Background and objectives Clinically, hepatitis B virus (HBV) infection is observed to be associated with nephropathy. However, previous population-based studies failed to show an association between HBV infection and CKD. Therefore, this cross-sectional study was designed to further explore this association. Design, setting, participants, & measurements A representative sample of 6854 Chinese adults aged 30-75 years was tested for levels of serum hepatitis B surface antigen, alanine aminotransferase (ALT), creatinine, urinary albumin/creatinine ratio, and potential CKD risk factors. Results Neither HBV infection nor elevated ALT (ALT+; ≥ sex-specific 90th percentile of ALT levels of noninfected persons) was significantly associated with reduced estimated GFR (eGFR< 60 ml/min per 1.73 m 2). Compared with non infected persons, HBV-infected persons with ALT+, but not those with ALT2(P=0.26),were more likely to have reduced eGFR (odds ratio, 4.07; 95% confidence interval, 1.18-14.0; P=0.03). Further analysis with a general linear model revealed a significant difference in eGFR (mean ± SEM) between HBV-infected and non infected persons (87.8±0.8 versus 90.2±0.4ml/min per 1.73m 2; P=0.002). This difference was mainly derived from that between HBV-infected persons with ALT+ and non infected persons, with an average difference in eGFR of24.5 (95% confidence interval,20.9 to 28.1; P=0.01). HBV infection and ALT+, alone or in combination, were not significantly associated with albuminuria or CKD. Conclusions HBV infection with elevated ALT, rather than HBV infection alone, was associated with reduced renal function. © 2012 by the American Society of Nephrology.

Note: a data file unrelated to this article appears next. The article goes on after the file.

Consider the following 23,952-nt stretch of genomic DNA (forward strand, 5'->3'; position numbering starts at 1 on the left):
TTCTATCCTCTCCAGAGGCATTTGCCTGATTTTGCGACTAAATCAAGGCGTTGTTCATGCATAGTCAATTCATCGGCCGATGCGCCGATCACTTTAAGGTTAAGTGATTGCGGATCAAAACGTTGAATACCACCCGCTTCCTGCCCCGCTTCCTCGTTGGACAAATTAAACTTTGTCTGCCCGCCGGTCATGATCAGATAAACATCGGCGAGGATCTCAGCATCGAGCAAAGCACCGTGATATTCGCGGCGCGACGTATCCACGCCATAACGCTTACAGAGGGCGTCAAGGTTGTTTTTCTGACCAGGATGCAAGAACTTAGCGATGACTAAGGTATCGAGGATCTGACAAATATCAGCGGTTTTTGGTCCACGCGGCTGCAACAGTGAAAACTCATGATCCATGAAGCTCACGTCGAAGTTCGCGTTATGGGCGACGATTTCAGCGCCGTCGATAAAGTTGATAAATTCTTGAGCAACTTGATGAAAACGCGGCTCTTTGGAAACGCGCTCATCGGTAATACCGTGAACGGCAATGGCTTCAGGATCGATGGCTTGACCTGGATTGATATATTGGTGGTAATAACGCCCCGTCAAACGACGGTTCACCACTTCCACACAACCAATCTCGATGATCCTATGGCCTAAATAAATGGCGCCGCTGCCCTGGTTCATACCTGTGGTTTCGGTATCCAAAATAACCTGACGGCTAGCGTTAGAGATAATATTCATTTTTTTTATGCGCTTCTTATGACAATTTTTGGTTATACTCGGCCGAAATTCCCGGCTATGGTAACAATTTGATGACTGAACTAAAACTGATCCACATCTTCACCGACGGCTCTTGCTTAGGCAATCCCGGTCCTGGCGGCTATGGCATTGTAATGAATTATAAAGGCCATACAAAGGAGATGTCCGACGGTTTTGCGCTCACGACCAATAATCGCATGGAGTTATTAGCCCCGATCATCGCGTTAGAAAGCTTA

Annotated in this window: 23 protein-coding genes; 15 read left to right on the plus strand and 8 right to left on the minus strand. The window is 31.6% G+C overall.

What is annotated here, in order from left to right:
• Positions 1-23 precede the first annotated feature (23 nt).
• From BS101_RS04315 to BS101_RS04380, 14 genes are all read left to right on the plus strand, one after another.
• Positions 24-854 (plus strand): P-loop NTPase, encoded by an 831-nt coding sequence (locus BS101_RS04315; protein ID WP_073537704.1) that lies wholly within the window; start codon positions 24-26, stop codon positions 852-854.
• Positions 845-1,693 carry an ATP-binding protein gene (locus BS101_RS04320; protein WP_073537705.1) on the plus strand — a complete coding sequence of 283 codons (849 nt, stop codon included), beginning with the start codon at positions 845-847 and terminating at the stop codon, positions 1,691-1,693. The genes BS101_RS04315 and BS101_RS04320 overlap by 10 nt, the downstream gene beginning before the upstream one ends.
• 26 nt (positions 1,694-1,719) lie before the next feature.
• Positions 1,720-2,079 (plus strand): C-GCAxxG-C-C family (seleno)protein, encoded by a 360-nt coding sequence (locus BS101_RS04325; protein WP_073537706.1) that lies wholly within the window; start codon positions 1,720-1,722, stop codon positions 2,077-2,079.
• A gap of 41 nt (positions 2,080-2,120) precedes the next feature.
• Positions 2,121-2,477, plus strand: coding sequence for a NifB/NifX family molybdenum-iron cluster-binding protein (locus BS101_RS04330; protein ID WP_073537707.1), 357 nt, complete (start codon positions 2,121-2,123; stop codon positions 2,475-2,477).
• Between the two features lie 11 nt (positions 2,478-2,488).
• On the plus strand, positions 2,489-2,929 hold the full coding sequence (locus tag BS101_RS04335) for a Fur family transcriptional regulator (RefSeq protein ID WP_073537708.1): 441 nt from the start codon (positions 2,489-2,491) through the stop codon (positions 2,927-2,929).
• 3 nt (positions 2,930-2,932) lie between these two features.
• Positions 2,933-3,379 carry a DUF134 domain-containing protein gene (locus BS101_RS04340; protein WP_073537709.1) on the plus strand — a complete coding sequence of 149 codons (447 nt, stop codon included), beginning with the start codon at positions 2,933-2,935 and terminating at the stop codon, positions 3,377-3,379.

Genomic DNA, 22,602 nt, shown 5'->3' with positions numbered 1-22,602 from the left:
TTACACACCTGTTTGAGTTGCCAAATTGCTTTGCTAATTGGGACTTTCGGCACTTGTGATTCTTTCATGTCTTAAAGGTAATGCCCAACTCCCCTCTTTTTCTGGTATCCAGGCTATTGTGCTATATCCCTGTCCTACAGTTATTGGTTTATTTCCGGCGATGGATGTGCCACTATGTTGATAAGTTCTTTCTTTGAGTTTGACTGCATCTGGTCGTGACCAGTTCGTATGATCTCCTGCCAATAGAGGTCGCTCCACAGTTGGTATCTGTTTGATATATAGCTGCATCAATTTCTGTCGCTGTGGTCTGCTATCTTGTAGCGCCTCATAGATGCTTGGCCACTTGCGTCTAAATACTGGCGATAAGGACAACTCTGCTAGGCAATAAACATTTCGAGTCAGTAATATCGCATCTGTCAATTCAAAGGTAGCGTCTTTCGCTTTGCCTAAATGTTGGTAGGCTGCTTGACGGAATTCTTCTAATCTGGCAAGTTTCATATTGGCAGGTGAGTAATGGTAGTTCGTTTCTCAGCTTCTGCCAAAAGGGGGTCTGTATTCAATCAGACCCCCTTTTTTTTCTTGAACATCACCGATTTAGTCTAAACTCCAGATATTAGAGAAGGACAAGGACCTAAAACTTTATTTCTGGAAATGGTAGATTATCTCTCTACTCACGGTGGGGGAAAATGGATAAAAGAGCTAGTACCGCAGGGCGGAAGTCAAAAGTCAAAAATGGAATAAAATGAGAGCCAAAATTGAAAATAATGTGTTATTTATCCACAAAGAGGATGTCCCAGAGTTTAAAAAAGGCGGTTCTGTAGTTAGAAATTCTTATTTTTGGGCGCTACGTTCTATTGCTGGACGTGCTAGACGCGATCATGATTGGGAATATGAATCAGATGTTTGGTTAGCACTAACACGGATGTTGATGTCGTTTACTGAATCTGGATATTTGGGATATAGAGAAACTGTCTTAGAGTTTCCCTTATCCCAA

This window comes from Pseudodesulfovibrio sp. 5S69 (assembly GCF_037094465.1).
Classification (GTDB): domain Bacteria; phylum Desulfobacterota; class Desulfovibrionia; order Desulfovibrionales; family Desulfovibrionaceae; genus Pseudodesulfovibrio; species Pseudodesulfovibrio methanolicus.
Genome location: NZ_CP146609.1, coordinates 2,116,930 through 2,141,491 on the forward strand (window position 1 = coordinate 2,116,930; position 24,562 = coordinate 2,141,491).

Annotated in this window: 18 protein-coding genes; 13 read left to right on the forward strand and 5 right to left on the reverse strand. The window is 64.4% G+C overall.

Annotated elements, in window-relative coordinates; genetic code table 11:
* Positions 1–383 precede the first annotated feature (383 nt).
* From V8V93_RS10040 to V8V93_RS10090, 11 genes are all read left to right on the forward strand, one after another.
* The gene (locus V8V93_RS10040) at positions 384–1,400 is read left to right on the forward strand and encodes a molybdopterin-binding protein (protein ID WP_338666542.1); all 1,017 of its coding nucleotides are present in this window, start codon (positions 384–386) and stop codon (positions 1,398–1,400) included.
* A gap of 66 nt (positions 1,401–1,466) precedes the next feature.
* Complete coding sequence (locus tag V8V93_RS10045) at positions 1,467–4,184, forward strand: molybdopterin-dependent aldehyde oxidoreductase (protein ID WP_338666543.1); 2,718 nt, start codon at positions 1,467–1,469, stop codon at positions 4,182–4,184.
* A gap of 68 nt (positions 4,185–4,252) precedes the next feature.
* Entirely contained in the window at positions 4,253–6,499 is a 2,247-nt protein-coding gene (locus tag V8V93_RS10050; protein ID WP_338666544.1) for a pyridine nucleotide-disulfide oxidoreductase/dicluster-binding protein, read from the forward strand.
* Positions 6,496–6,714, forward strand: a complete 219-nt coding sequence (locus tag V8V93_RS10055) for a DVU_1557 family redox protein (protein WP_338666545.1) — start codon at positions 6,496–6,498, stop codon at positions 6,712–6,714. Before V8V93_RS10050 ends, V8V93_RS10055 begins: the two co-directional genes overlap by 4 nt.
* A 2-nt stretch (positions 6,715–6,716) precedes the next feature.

Department of Nephrology, Peking Union Medical College Hospital, Chinese Academy of Medical Sciences, 1 Shuaifuyuan, Dongcheng District, Beijing 100730, China